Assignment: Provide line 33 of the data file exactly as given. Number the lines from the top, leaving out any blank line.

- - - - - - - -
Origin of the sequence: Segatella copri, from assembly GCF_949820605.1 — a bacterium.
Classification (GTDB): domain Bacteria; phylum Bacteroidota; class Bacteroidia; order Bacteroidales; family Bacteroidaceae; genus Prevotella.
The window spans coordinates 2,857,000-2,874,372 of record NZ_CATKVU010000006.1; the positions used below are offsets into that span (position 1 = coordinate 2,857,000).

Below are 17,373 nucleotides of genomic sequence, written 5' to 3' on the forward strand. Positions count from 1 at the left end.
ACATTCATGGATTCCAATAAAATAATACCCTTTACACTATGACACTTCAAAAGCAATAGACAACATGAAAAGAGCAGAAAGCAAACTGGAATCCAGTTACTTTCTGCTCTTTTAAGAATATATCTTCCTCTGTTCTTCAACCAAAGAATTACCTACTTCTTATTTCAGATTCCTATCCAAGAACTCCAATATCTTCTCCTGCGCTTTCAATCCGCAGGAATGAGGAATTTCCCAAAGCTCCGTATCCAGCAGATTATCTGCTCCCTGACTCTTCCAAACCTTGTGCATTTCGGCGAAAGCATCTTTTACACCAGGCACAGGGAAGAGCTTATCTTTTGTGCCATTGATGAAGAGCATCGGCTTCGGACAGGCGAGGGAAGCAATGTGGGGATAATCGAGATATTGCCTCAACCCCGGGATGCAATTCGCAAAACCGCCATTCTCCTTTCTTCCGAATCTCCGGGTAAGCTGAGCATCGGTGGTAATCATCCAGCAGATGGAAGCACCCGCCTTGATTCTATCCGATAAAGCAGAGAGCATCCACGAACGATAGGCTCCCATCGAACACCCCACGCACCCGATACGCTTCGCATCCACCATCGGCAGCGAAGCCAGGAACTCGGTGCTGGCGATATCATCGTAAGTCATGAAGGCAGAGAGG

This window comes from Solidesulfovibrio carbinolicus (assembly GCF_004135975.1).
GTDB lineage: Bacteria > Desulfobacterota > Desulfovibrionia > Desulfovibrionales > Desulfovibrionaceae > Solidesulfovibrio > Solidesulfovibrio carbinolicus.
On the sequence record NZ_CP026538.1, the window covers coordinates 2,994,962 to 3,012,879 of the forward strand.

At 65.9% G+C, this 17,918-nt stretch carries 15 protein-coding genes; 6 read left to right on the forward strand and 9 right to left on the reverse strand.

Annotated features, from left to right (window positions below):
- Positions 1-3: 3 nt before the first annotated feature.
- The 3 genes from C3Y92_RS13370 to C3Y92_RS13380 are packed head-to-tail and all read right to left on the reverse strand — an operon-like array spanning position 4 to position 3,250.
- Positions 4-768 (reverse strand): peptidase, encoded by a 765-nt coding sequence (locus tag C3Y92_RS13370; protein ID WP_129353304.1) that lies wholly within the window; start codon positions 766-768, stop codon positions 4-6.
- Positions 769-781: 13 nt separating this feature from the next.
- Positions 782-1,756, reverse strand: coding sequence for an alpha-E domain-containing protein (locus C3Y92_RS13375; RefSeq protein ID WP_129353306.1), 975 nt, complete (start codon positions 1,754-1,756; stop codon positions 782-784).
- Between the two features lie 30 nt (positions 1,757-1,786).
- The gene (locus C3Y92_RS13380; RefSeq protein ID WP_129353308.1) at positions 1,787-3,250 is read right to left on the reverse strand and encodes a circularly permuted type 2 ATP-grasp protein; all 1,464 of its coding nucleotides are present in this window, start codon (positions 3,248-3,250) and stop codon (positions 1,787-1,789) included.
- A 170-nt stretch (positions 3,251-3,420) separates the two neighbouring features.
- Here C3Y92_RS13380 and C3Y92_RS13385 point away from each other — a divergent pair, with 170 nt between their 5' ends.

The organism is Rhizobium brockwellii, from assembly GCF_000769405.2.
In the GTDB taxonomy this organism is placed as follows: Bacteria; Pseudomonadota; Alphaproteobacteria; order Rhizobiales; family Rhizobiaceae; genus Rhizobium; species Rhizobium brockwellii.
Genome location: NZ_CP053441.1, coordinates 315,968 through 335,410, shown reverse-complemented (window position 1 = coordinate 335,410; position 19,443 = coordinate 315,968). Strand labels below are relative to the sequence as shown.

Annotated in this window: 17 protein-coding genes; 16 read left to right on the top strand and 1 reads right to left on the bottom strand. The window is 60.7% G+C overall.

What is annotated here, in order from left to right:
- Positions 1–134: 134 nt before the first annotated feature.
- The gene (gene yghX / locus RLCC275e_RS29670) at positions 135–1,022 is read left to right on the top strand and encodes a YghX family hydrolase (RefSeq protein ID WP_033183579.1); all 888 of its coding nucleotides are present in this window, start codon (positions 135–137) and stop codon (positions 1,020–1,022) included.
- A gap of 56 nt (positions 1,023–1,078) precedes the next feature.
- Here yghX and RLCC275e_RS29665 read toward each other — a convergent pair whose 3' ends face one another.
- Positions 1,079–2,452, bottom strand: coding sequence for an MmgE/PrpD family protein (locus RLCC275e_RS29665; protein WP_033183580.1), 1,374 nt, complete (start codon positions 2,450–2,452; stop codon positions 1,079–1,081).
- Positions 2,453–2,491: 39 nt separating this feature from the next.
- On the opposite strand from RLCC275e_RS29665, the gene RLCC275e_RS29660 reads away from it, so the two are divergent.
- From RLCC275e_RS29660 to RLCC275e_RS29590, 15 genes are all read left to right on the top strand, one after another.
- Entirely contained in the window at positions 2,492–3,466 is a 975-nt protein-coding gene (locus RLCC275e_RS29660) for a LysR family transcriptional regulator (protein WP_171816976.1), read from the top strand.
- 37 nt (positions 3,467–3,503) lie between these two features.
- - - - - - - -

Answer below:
- Entirely contained in the window at positions 2,492–3,466 is a 975-nt protein-coding gene (locus RLCC275e_RS29660) for a LysR family transcriptional regulator (protein WP_171816976.1), read from the top strand.